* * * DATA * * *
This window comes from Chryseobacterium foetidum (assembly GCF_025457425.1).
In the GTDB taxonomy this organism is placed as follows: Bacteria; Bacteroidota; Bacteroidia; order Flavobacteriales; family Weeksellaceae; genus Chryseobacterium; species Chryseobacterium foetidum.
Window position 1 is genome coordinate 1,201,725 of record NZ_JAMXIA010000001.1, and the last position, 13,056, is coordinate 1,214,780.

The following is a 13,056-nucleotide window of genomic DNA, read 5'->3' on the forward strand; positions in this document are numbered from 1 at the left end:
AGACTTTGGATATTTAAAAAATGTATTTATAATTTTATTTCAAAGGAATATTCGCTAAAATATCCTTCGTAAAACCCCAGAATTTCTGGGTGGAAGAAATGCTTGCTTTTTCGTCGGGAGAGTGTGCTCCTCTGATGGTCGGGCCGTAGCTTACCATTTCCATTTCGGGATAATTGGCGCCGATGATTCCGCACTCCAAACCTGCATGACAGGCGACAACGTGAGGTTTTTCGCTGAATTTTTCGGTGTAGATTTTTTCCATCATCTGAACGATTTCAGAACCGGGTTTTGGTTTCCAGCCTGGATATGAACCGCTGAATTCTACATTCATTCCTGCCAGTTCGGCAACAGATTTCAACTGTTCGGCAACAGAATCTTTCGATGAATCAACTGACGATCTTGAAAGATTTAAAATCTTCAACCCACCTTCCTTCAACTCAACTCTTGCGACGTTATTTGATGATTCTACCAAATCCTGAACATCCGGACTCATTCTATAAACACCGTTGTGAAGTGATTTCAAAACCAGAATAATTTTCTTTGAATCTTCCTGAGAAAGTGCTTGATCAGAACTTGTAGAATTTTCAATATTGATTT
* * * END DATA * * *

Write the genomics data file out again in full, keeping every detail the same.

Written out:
This window comes from Chryseobacterium foetidum (assembly GCF_025457425.1).
In the GTDB taxonomy this organism is placed as follows: Bacteria; Bacteroidota; Bacteroidia; order Flavobacteriales; family Weeksellaceae; genus Chryseobacterium; species Chryseobacterium foetidum.
Window position 1 is genome coordinate 1,201,725 of record NZ_JAMXIA010000001.1, and the last position, 13,056, is coordinate 1,214,780.

The following is a 13,056-nucleotide window of genomic DNA, read 5'->3' on the forward strand; positions in this document are numbered from 1 at the left end:
AGACTTTGGATATTTAAAAAATGTATTTATAATTTTATTTCAAAGGAATATTCGCTAAAATATCCTTCGTAAAACCCCAGAATTTCTGGGTGGAAGAAATGCTTGCTTTTTCGTCGGGAGAGTGTGCTCCTCTGATGGTCGGGCCGTAGCTTACCATTTCCATTTCGGGATAATTGGCGCCGATGATTCCGCACTCCAAACCTGCATGACAGGCGACAACGTGAGGTTTTTCGCTGAATTTTTCGGTGTAGATTTTTTCCATCATCTGAACGATTTCAGAACCGGGTTTTGGTTTCCAGCCTGGATATGAACCGCTGAATTCTACATTCATTCCTGCCAGTTCGGCAACAGATTTCAACTGTTCGGCAACAGAATCTTTCGATGAATCAACTGACGATCTTGAAAGATTTAAAATCTTCAACCCACCTTCCTTCAACTCAACTCTTGCGACGTTATTTGATGATTCTACCAAATCCTGAACATCCGGACTCATTCTATAAACACCGTTGTGAAGTGATTTCAAAACCAGAATAATTTTCTTTGAATCTTCCTGAGAAAGTGCTTGATCAGAACTTGTAGAATTTTCAATATTGATTT